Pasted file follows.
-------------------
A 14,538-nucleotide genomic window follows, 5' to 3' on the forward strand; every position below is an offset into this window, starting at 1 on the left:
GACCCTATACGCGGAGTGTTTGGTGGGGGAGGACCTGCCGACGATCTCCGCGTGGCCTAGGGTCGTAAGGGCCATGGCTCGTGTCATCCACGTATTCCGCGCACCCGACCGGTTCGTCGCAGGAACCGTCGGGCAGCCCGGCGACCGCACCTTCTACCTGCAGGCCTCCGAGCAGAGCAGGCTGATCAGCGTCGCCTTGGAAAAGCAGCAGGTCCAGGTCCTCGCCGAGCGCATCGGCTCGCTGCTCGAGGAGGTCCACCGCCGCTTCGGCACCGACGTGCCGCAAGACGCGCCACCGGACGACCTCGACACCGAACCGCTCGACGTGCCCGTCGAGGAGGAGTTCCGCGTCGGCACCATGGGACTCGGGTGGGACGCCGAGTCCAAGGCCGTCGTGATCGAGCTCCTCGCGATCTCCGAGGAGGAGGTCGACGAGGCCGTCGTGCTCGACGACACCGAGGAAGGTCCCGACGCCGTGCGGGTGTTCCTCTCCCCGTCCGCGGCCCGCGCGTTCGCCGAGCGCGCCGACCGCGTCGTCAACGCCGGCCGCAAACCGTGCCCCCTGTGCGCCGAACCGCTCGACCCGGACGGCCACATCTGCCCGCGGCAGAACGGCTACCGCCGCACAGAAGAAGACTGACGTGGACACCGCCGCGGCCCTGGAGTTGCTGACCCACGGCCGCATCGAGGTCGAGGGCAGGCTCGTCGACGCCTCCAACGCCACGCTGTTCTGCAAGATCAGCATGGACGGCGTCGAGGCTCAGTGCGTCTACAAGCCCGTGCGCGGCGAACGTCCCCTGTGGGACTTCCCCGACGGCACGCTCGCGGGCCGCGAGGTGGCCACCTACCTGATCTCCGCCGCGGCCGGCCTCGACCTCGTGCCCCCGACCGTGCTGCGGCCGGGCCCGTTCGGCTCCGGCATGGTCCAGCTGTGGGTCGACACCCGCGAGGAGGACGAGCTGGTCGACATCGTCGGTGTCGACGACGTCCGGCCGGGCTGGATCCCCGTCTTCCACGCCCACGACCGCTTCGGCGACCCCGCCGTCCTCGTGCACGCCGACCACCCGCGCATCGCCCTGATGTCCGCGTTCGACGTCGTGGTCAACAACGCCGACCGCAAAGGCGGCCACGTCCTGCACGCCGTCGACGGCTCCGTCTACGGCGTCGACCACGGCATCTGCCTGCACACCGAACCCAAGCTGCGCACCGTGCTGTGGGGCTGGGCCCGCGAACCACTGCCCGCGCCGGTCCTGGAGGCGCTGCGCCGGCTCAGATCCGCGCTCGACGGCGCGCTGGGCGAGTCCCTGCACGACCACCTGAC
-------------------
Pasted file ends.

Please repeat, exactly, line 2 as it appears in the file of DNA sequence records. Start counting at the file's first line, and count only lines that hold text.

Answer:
GACCCTATACGCGGAGTGTTTGGTGGGGGAGGACCTGCCGACGATCTCCGCGTGGCCTAGGGTCGTAAGGGCCATGGCTCGTGTCATCCACGTATTCCGCGCACCCGACCGGTTCGTCGCAGGAACCGTCGGGCAGCCCGGCGACCGCACCTTCTACCTGCAGGCCTCCGAGCAGAGCAGGCTGATCAGCGTCGCCTTGGAAAAGCAGCAGGTCCAGGTCCTCGCCGAGCGCATCGGCTCGCTGCTCGAGGAGGTCCACCGCCGCTTCGGCACCGACGTGCCGCAAGACGCGCCACCGGACGACCTCGACACCGAACCGCTCGACGTGCCCGTCGAGGAGGAGTTCCGCGTCGGCACCATGGGACTCGGGTGGGACGCCGAGTCCAAGGCCGTCGTGATCGAGCTCCTCGCGATCTCCGAGGAGGAGGTCGACGAGGCCGTCGTGCTCGACGACACCGAGGAAGGTCCCGACGCCGTGCGGGTGTTCCTCTCCCCGTCCGCGGCCCGCGCGTTCGCCGAGCGCGCCGACCGCGTCGTCAACGCCGGCCGCAAACCGTGCCCCCTGTGCGCCGAACCGCTCGACCCGGACGGCCACATCTGCCCGCGGCAGAACGGCTACCGCCGCACAGAAGAAGACTGACGTGGACACCGCCGCGGCCCTGGAGTTGCTGACCCACGGCCGCATCGAGGTCGAGGGCAGGCTCGTCGACGCCTCCAACGCCACGCTGTTCTGCAAGATCAGCATGGACGGCGTCGAGGCTCAGTGCGTCTACAAGCCCGTGCGCGGCGAACGTCCCCTGTGGGACTTCCCCGACGGCACGCTCGCGGGCCGCGAGGTGGCCACCTACCTGATCTCCGCCGCGGCCGGCCTCGACCTCGTGCCCCCGACCGTGCTGCGGCCGGGCCCGTTCGGCTCCGGCATGGTCCAGCTGTGGGTCGACACCCGCGAGGAGGACGAGCTGGTCGACATCGTCGGTGTCGACGACGTCCGGCCGGGCTGGATCCCCGTCTTCCACGCCCACGACCGCTTCGGCGACCCCGCCGTCCTCGTGCACGCCGACCACCCGCGCATCGCCCTGATGTCCGCGTTCGACGTCGTGGTCAACAACGCCGACCGCAAAGGCGGCCACGTCCTGCACGCCGTCGACGGCTCCGTCTACGGCGTCGACCACGGCATCTGCCTGCACACCGAACCCAAGCTGCGCACCGTGCTGTGGGGCTGGGCCCGCGAACCACTGCCCGCGCCGGTCCTGGAGGCGCTGCGCCGGCTCAGATCCGCGCTCGACGGCGCGCTGGGCGAGTCCCTGCACGACCACCTGAC